Aztec armies collapsed easily, despite their vast numerical superiority (probably 100 to 1) in the face of the Spanish phalanx and military tactics, which in turn were the result of more advanced (i.e. intelligent) application of weapons, training, discipline, and planning strategy, but also due to the chain of command being more flexible and the superior channels for feedback to correct errors occuring in the command structure: i.e. the Spanish were more egalitarian and democratic in spirit thus making for better communication between troops and commanders than one found in the autocratic Aztec military. Aztec soldiers fought as individuals, having not yet progressed to the martial attainment of the ancient Greeks who founded the phalanx and the trireme -- a sort of ocean-going version of the phalanx. The phalanx was a sort of rectangular united goose-stepping of soldiers with shields and sword and which has the aim of creating a disciplined wall of weaponry that advances like a tank and foils rabbles of undisciplined soldiery by crowding them up on top of each other and panicking them. The phalanx in a sense is just a body of concepts capably stuffed into skulls thick and thin and then marched into application. Plus the Spanish had superior weaponry. All of this was the product of a superior system of ideas for economics, political governance, jurisprudence, education, civil liberties, etc.
Multiculturalists please note that the importance of military strength to cultural preservation. If the Aztecs had won, the modern Spanish would be wearing our skins as fashion wear or religious gear. Because the Spanish won, the modern Aztecs are wearing Wal-Mart specials.
Along the same lines, the absence of representative democracy and its fallback mechanisms (if the president dies, the vice president takes over, etc...) led to collapse of Aztec morale and an inability to make decisions once their leader had been imprisoned by the Spanish. With his death, the city did not assemble a new council to arrange a new leader but instead engaged in debilitating street battles and civil war, thus weakening the polis as a whole and making Spanish conquest all the easier.

Cortes, the Spanish conquistador is quite fascinating. After his men got kicked out of what is now Mexico City, the former capital of the Aztecs, with quite a few of his men losing their lives, he limped back to the coast. There, he found a newly arrived Spanish commander who had come to arrest Cortes and take him back to Hispaniola. Cortes showed great initiative, yet again, by taking the commander prisoner. He devoted most of the next twelve months to outfitting a new crusading army, negotiating with local Indians to arrange for several tens of thousands of Indian troops and porters, designing and constructing three ships which had to be carried a hundred kilometers over hill and dale by Indian porters to be reconstructed on the brackish lake that then surrounded what is now Mexico City. After the victory, the men started squabbling about the divvying up of the booty and it all ended up in a nasty rash of law-suits filed in Spain against Cortes.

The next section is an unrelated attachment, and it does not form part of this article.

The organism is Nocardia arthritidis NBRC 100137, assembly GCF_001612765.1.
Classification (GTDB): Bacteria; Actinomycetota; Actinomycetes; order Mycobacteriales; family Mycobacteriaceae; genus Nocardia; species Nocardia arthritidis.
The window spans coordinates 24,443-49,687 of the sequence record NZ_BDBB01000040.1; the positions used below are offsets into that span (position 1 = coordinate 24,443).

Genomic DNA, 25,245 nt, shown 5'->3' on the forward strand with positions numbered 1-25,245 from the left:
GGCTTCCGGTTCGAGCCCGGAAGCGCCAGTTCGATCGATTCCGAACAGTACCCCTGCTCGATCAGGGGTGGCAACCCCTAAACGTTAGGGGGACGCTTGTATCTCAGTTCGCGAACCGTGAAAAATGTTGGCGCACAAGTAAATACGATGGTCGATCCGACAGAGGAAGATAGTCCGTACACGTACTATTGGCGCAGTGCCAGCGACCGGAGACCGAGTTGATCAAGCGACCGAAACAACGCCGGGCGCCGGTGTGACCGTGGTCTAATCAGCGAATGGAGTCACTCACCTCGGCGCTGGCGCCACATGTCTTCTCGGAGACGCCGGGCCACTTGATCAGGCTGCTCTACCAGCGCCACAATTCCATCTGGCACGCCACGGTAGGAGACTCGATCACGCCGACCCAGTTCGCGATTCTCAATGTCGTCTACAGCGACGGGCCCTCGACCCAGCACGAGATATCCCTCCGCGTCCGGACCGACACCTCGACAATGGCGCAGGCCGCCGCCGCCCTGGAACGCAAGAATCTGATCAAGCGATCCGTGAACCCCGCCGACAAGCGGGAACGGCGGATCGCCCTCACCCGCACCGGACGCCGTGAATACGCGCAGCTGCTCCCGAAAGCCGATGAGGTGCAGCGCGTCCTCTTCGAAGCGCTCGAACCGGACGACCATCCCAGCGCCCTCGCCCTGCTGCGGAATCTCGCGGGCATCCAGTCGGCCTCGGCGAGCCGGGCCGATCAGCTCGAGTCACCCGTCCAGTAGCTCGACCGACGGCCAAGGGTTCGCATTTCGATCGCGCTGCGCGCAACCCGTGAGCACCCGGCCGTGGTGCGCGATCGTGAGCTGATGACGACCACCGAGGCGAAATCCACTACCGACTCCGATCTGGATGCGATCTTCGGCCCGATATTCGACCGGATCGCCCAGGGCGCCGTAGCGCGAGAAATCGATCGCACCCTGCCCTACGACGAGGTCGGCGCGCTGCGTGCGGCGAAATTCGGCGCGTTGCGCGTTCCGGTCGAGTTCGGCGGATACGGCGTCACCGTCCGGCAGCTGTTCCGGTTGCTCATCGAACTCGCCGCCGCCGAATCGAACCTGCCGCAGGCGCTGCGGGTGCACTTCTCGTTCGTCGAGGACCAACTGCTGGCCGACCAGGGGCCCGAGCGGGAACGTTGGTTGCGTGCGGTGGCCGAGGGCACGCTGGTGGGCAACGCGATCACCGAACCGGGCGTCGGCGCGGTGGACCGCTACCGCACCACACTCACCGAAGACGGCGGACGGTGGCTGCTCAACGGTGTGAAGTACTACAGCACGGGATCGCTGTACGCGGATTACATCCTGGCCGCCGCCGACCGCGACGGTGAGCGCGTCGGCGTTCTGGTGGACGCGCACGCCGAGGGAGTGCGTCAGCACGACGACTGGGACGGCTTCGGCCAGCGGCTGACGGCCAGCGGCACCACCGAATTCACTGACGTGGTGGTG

From my rough notes:
On page 58, the author suggests several possible origins for the Aztecs, but does not mention Salt Lake City, Utah. The author is conservative and no-nonsense, but has no sense of how to retain reader interest. Through having something like Salt Lake City, whether it is widely accepted or not, at least expands the realm of the subject matter. Also, given the fact that many the readers are likely American, this would surely stimulate interest. All he had to do was offer the theory and then discount it. By not even offering it, he not only perhaps renders a disservice to readers but again fails to make it real for them.

Interesting is that the Aztecs also maintained game preserves in what is now a semi-desert ecology.

There was a tradition within the Aztecs of forming unions with other tribes by marrying the chieftains daughter "spiritually". However, to the crazy Aztecs this meant sacrificing and skinning her, and having a priest wear her skin while performing an Aztec ceremony devoting to the renewal of life. This particular incident led to a war with the other tribe, needless to say.

The Aztecs required the collecting of human ears to prove human kills.